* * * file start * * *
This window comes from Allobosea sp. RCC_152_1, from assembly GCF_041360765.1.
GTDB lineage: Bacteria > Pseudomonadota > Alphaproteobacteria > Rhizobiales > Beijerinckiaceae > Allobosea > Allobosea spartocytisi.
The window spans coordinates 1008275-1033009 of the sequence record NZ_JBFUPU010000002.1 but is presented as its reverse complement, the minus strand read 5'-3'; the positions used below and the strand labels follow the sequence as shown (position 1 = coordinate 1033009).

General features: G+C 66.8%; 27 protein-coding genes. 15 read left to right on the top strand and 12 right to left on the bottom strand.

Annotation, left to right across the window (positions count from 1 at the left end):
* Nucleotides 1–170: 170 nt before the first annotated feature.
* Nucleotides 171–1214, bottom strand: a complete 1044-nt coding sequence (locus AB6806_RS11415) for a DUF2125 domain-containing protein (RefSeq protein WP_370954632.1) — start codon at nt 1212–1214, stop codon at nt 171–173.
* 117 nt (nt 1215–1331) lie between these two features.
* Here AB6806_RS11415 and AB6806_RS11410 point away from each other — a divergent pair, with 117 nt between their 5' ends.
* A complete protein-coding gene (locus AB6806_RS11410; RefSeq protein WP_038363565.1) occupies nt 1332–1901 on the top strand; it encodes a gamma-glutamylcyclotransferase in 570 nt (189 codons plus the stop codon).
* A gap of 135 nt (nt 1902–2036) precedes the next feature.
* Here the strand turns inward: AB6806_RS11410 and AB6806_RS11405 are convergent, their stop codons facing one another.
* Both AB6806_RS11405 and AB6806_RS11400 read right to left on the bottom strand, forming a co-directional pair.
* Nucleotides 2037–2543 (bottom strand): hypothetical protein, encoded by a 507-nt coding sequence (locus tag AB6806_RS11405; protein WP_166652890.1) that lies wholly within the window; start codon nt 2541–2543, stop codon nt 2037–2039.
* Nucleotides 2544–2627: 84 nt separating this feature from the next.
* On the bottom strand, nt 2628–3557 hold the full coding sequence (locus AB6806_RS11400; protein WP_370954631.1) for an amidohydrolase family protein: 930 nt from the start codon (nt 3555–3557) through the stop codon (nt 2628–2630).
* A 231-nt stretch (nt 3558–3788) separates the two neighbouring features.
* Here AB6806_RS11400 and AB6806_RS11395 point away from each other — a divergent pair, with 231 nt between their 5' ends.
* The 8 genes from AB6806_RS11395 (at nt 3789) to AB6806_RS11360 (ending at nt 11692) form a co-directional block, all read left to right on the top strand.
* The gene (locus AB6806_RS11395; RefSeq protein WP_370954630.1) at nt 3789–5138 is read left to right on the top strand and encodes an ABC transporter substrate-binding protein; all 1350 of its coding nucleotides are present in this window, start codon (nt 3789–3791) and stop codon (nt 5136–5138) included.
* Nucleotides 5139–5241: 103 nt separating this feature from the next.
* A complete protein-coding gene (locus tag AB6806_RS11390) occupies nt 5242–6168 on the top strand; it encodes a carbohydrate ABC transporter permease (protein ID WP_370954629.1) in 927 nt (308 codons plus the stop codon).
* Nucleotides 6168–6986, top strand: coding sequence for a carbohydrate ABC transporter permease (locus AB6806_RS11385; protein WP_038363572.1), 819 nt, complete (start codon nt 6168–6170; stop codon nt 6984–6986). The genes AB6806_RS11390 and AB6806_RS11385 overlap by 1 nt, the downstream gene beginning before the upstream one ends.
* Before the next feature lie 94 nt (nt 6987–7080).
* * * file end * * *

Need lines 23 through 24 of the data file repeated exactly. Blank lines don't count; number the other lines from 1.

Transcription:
* Nucleotides 6168–6986, top strand: coding sequence for a carbohydrate ABC transporter permease (locus AB6806_RS11385; protein WP_038363572.1), 819 nt, complete (start codon nt 6168–6170; stop codon nt 6984–6986). The genes AB6806_RS11390 and AB6806_RS11385 overlap by 1 nt, the downstream gene beginning before the upstream one ends.
* Before the next feature lie 94 nt (nt 6987–7080).